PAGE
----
7. How is playing a movie soundtrack session in Hollywood different than other types of sessions, or sessions in another location?
“A gig is a gig” — you always have to play well but a studio session requires more perfection because a microphone is right over the bell and every error is noticeable. One bad performance can mean the end to working for that composer or contractor–or even the end of your studio career. Studio work often require solo or brass overdubs–where you have to be perfect. Extra “takes” cost money and too many will cost you a career. These things are true in all recording jobs: movie, TV, records, jingles. Movies are the best paying gigs and often have the best musicians, so there is a pressure for perfection knowing that billions will hear your music–forever!
8. What do you think the high points have been for the tuba in jazz? What direction would you like to see?
The tuba in jazz is still relatively new. Red Callender, Howard Johnson, and many dixieland players have been the pioneers. I hope I have added to the idiom with my concerts and recordings as have Marty Erickson, Janos Mazura and several younger players. The GREAT star jazz tuba player on the level of Art Farmer, Stan Getz, JJ Johnson, Bill Evans (and on and on), is still in the future–maybe a teenager is out there now. The euphonium, of course, reached it with Rich Matteson-but even Rich struggled to get the recognition that the great artists on other instruments received.
9. What was it like playing for Don Ellis?
Don Ellis was like “put on your seat belt and hold on tight”. Fast, complex arrangements all in odd meters was a real trip. It sure made me a better reader and comfortable with odd and shifting meters. The tuba parts were either doubling the bass or ridiculous complicated solo and ensemble lines. My greatest joy was just listening to the great rhythm sections turning the time around in a myriad of ways and always coming out on one. Don’s writing style is a BIG part of the way I compose myself.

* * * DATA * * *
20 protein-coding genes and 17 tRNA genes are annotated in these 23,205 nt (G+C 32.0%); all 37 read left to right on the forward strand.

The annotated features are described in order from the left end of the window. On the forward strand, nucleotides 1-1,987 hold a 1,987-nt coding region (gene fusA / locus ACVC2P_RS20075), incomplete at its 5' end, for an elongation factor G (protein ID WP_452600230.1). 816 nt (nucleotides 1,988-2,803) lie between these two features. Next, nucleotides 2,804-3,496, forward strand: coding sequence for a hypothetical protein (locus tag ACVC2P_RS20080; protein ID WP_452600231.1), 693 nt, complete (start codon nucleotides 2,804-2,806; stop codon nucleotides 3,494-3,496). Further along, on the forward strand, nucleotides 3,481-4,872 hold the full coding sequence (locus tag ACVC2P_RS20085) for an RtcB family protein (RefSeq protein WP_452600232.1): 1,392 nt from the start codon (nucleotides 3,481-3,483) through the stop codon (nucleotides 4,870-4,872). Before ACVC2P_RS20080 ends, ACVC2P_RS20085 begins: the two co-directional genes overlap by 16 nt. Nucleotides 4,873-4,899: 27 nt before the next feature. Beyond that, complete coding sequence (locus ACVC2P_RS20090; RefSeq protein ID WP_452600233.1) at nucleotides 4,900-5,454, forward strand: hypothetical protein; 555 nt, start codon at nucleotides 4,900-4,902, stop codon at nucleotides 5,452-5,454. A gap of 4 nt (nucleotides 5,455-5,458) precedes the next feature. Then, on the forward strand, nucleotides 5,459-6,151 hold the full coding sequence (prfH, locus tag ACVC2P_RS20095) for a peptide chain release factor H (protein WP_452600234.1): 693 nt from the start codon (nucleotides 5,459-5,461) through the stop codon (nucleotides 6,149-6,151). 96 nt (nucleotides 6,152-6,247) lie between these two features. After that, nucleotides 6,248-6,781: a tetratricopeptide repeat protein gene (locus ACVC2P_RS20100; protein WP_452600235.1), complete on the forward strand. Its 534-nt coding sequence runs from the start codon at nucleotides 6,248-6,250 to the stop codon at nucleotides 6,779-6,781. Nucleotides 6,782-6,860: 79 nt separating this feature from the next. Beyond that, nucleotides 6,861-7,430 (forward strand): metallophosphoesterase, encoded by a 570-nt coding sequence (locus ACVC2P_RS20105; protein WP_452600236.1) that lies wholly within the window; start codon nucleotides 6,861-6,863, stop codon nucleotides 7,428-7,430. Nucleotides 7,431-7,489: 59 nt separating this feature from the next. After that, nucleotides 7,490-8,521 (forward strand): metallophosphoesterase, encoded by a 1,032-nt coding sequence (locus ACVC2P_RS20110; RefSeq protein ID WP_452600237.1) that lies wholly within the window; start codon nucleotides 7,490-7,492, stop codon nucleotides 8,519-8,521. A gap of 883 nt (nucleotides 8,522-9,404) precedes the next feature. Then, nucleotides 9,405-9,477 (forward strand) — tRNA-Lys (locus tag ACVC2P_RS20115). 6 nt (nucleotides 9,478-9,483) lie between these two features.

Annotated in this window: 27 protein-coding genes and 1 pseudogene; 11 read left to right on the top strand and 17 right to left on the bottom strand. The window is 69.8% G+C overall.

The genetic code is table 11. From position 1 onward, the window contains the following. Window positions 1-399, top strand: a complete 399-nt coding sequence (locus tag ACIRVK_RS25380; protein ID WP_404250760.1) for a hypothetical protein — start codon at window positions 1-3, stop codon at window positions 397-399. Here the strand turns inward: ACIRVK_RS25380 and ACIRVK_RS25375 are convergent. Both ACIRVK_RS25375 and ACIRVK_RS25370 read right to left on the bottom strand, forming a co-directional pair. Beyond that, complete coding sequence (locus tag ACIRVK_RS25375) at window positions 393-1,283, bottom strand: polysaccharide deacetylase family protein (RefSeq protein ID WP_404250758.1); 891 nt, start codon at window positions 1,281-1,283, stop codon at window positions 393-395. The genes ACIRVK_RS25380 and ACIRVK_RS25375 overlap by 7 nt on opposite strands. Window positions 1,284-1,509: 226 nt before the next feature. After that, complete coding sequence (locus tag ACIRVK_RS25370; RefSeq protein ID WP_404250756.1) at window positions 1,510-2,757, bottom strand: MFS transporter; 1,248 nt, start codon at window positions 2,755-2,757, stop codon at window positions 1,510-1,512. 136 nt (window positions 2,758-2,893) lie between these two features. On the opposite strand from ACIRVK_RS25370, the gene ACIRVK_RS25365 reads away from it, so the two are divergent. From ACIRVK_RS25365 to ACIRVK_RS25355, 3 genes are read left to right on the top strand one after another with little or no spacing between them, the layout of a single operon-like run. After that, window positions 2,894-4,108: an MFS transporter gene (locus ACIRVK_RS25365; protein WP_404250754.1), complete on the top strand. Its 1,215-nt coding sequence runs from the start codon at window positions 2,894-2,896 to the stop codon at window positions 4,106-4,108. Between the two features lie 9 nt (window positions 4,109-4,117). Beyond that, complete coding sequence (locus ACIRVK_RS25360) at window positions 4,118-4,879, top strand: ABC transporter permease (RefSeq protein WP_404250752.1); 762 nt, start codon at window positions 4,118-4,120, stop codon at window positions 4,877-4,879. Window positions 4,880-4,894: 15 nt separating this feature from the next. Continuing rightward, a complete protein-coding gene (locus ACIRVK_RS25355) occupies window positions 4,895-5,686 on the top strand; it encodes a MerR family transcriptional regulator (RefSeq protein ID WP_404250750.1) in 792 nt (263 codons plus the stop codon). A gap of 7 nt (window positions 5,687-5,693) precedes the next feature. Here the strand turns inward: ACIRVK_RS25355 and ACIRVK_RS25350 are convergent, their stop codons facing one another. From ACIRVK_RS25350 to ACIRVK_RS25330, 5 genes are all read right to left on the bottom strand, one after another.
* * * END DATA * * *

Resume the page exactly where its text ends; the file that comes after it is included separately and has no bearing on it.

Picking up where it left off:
Jim Self-Los Angeles-June 3, 2014
Some Solo Recordings of Jim Self*
I. Children at Play (Discovery-Trend), l983-Jazz tuba and harmonica. (Chosen by High Fidelity magazine as one of the top ten jazz albums of 1983.) Re-released on Bassett Hound Records for digital sales only.
II. New Stuff (Discovery-Trend), l988-Jazz Fusion. Re-released on Bassett Hound Records for digital sales only.
III. Tricky Lix (Concord Jazz), 1990-Jazz featuring Gary Foster and Warren Luening.
IV. Changing Colors (Summit), 1992-Classical
V. The Basset Hound Blues (d’Note Records), 1997-A jazz C.D. with Pete Christlieb on tenor sax.
VI. The Big Stretch (Basset Hound Records), 1999-A classical recording which features some Self compositions.
VII. My America(Basset Hound Records)-Folk Music
VIII. Size Matters-Jazz Standards featuring Bill Scarlett on tenor sax.
IX. Inner Play (Basset Hound Records),2006-Jazz and strings featuring Gary Foster, Pete Christlieb and Dan Higgins. (Chosen by Jazz Times magazine as one of the top 50 jazz albums of 2006.)
X. The Odd Couple(Basset Hound Records)-Jazz CD featuring Ron Kalina on harmonica.
XI. Concerto for Tuba and Orchestra, Bill Cunliffe(Metre Records).
XII. ‘Tis the Season TUBA Jolly-12 piece tuba ensemble.
c. 2014 David William Brubeck All Rights Reserved davidbrubeck.com
* List derived from bassetthoundmusic.com, where many of Mr. Self’s recordings and publications are made available in addition to being available on iTunes, CDBaby and Amazon.com!
Interested in more “The Fourth Valve” tm Interviews?